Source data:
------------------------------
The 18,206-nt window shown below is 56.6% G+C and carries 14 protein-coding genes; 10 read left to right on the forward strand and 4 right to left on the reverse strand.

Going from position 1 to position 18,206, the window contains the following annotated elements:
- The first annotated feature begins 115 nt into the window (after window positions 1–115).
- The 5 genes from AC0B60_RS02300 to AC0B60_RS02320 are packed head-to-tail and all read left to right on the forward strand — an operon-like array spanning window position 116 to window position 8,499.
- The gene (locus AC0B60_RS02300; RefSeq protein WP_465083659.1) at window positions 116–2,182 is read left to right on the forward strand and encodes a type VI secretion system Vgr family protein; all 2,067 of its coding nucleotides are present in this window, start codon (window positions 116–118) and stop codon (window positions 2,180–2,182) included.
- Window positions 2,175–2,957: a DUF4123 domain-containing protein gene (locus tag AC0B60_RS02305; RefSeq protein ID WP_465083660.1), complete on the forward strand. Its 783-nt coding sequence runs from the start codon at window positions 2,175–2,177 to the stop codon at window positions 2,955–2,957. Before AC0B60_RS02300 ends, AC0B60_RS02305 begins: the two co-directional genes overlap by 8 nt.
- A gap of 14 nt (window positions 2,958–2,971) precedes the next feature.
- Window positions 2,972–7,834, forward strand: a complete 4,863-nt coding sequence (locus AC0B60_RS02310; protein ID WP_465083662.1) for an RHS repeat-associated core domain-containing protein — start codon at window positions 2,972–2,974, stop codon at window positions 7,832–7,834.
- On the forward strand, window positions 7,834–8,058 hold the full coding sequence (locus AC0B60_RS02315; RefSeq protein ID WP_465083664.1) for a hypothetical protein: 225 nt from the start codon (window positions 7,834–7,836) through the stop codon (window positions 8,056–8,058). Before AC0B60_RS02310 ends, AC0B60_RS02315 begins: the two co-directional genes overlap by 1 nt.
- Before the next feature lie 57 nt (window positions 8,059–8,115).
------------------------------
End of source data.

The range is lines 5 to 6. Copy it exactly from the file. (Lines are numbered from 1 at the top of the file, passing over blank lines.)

- The gene (locus AC0B60_RS02300; RefSeq protein WP_465083659.1) at window positions 116–2,182 is read left to right on the forward strand and encodes a type VI secretion system Vgr family protein; all 2,067 of its coding nucleotides are present in this window, start codon (window positions 116–118) and stop codon (window positions 2,180–2,182) included.
- Window positions 2,175–2,957: a DUF4123 domain-containing protein gene (locus tag AC0B60_RS02305; RefSeq protein ID WP_465083660.1), complete on the forward strand. Its 783-nt coding sequence runs from the start codon at window positions 2,175–2,177 to the stop codon at window positions 2,955–2,957. Before AC0B60_RS02300 ends, AC0B60_RS02305 begins: the two co-directional genes overlap by 8 nt.